In fact, firms in almost every industry tend to be clustered. Suppose you threw darts at random on a map of the United States. You’d find the holes left by the darts to be more or less evenly distributed across the map. But the real map of any given industry looks nothing like that; it looks more as if someone had thrown all the darts in the same place. This is probably in part because of reputation; buyers may be suspicious of a software firm in the middle of the cornfields. It would also be hard to recruit workers if every time you needed a new employee you had to persuade someone to move across the country, rather than just poach one from your neighbor. There are also regulatory reasons: zoning laws often try to concentrate dirty industries in one place and restaurants and bars in another. Finally, people in the same industry often have similar preferences (computer engineers like coffee, financiers show off with expensive bottles of wine). Concentration makes it easier to provide the amenities they like.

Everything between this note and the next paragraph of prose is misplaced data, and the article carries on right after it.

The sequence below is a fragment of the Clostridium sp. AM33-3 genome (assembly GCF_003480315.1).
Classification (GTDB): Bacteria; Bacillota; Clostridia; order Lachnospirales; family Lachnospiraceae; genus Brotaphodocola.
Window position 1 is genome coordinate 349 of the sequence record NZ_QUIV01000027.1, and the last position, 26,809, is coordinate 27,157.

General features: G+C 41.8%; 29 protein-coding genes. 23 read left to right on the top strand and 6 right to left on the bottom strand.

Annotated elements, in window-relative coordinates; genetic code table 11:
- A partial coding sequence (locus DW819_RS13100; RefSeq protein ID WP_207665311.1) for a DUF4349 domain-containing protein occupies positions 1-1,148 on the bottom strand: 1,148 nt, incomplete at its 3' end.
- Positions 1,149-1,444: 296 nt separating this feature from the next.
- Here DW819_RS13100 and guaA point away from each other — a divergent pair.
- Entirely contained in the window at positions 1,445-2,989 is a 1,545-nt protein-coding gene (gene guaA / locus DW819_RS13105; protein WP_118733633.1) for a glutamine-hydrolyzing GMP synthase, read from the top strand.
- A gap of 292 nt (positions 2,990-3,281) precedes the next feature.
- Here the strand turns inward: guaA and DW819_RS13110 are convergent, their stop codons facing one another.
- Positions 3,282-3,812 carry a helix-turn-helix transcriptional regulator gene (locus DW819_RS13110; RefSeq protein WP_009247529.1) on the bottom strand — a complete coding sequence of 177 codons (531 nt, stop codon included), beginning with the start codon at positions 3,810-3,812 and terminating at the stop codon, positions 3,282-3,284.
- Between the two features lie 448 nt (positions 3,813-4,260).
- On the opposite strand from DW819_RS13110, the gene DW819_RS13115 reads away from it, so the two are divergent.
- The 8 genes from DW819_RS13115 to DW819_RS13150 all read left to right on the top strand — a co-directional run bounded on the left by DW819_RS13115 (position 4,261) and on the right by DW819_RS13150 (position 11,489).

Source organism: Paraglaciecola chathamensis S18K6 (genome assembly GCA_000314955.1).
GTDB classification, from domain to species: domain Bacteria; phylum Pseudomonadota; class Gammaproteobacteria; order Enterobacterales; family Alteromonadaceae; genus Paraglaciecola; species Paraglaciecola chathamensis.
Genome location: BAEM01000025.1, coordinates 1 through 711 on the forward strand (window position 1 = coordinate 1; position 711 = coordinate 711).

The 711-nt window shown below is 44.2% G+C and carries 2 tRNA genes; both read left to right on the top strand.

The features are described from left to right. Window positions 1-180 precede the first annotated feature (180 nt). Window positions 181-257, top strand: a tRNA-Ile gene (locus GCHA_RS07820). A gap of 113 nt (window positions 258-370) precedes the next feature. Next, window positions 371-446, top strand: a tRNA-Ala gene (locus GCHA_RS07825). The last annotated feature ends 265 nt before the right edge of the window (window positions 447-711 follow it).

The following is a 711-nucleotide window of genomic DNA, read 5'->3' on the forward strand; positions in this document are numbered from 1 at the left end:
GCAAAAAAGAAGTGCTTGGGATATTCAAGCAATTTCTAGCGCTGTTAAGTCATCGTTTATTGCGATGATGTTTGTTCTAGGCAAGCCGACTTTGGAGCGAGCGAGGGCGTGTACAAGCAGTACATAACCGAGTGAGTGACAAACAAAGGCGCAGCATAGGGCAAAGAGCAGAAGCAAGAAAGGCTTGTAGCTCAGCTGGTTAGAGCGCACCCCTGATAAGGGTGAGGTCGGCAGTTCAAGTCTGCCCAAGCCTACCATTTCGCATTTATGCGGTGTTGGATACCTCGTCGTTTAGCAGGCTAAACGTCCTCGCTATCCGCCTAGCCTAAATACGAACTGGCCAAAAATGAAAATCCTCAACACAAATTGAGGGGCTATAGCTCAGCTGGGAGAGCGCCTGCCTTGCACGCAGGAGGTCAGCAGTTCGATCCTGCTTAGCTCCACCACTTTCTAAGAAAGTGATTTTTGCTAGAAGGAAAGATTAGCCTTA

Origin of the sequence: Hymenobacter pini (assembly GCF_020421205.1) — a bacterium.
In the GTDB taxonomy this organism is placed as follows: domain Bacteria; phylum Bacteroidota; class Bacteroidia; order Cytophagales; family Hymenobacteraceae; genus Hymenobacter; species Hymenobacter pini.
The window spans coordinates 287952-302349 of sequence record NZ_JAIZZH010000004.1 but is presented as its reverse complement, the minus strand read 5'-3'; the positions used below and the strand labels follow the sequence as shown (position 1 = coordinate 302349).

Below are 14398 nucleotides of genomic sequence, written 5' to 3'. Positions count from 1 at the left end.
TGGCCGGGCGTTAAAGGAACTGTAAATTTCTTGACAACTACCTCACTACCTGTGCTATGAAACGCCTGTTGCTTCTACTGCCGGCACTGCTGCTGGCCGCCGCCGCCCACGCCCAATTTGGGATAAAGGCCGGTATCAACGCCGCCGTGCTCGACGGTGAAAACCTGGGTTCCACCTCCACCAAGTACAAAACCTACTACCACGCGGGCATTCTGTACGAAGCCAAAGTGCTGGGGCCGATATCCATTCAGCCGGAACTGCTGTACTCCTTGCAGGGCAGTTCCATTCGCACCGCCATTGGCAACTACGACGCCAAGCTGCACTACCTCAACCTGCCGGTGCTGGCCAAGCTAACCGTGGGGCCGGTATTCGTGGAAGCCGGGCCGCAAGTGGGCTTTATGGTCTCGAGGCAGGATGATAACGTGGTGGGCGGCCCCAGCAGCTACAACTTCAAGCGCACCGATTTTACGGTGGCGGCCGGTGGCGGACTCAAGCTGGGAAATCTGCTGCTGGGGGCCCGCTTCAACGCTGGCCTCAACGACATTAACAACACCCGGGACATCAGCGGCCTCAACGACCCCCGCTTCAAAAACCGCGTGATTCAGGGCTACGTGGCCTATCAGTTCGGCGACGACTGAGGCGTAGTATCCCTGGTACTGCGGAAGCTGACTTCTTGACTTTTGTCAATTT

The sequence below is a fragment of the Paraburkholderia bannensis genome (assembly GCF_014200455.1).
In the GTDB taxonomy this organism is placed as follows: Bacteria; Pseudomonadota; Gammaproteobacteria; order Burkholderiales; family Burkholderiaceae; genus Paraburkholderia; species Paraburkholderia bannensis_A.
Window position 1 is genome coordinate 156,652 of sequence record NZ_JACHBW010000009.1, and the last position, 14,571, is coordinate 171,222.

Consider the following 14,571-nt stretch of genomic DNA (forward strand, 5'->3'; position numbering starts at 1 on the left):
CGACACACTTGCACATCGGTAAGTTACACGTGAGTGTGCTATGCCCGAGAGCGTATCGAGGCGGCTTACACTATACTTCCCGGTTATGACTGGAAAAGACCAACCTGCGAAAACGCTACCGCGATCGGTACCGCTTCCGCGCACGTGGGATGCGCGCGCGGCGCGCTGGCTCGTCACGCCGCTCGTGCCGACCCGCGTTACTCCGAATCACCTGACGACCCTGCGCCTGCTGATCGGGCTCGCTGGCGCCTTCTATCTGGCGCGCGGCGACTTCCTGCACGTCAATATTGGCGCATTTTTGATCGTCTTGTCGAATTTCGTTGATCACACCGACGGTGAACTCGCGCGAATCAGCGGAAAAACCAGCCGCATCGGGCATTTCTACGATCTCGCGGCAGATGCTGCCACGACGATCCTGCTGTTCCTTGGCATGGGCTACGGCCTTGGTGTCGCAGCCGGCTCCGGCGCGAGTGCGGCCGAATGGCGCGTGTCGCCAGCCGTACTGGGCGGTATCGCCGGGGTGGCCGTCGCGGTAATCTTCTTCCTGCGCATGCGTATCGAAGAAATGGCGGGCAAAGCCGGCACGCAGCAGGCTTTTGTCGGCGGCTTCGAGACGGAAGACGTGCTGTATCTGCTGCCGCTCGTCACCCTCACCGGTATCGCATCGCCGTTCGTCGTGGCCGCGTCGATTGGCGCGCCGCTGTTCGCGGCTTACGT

Q: Why did the author use "needed" (past tense)? Is it sequence of tense or semantic aspect?